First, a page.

Tuesday, June 13, 2017

It Happened to Me: Mom Guilt

The first time I straddled with "Mother's Guilt" was in my sophomore year in community college.  I was just shy of 18 years old and we had just completed an essay in our English Composition class about the struggle of a mother's career aspirations. As the case with most liberal art-themed courses in college, the crux was the class-wide discussion of the material more than the material itself.

Looking back, it's easy to dismiss what a bunch of inexperienced teenagers had to say about the complexities of motherhood. But one thing I vividly remember was that the vast majority of students strongly agreed that the preferred ideal scenario would have the wife stay at home with her children. Coming from a family of a two-income household, I remember adjusting my answer (after listening to the majority) to offer a compromise. "I think an ideal scenario for myself is to work part-time. That way I can get the fulfillment from working and still be there for my children a considerable amount of time."

My professor nodded at this and said, "That sounds like a very good option, Lena." Being a childless male, it sounded like a minimally-thought out response. What could he have possibly known? While at the time I also had little relevance to the topic, I came from a culture that revered early motherhood (before 25) and I had to start thinking about this early on. Afterall, two of my best friends had given birth that year and naturally I felt like my time was nearing sooner than later.

Well, it ended up taking much later. Twelve years to be exact.

I stayed true to what I had envisioned for myself 12 years ago, retaining a career as a mother and feeling like I am doing a satisfactory job as a mom. Working from home and keeping my career in check while being the primary caretaker of my baby and dodging the staggering cost of daycare made me feel lucky every day. I am too blessed to feel guilty.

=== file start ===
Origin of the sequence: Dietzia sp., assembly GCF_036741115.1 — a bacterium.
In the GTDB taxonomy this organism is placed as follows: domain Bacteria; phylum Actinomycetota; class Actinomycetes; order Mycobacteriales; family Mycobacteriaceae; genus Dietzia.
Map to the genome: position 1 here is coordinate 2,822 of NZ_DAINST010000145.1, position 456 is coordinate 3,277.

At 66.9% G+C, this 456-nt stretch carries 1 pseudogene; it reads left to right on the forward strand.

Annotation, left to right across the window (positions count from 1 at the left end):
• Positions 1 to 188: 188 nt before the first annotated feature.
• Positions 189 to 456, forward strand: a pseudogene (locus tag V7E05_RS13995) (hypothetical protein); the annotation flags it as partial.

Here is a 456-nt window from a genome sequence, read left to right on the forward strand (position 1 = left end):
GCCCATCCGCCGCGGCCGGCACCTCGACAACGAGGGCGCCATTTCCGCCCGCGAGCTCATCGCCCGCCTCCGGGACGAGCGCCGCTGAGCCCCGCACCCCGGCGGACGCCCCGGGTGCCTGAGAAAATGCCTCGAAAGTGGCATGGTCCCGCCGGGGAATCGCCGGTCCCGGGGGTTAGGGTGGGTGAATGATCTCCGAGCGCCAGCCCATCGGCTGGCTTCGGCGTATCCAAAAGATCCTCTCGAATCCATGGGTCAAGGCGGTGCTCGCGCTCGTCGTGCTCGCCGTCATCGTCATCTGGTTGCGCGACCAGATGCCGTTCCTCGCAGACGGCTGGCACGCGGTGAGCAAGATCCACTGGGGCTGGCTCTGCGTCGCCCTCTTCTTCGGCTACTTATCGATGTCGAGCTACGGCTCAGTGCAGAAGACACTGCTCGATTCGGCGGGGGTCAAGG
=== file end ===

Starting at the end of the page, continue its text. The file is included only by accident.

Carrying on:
Or so I thought.

Despite being anchored down to my cozy dwelling where I was spending every minute of everyday with my baby...it still it hit me. The Guilt.

I think it's imperative that 'guilt' is contextualized as flash moments as opposed to a constant state-of-mind. I am not waking up feeling guilty or going to bed marinated in guilt. And it is rarely ever a result of being provoked by commentary by other people. No.

It comes when I spontaneously decide after work that rather than hop into the kitchen, I want to just play with my baby. When I look at the clock and it doesn't make a difference how much time had passed and I'm still just playing with my baby. Wow, I am actually enjoying my child. I'm not trying to keep him distracted so I can keep working or cooking or cleaning. The fact that this felt so shocking and unusual made me feel guilty. 

Because while I'm literally with my baby 100% of the day almost every single day, I rarely spend more than 20 minutes at a time just playing with him at complete ease. And that moment of truth gnaws at me. Even if for a moment. My throat tightens and my heart sinks.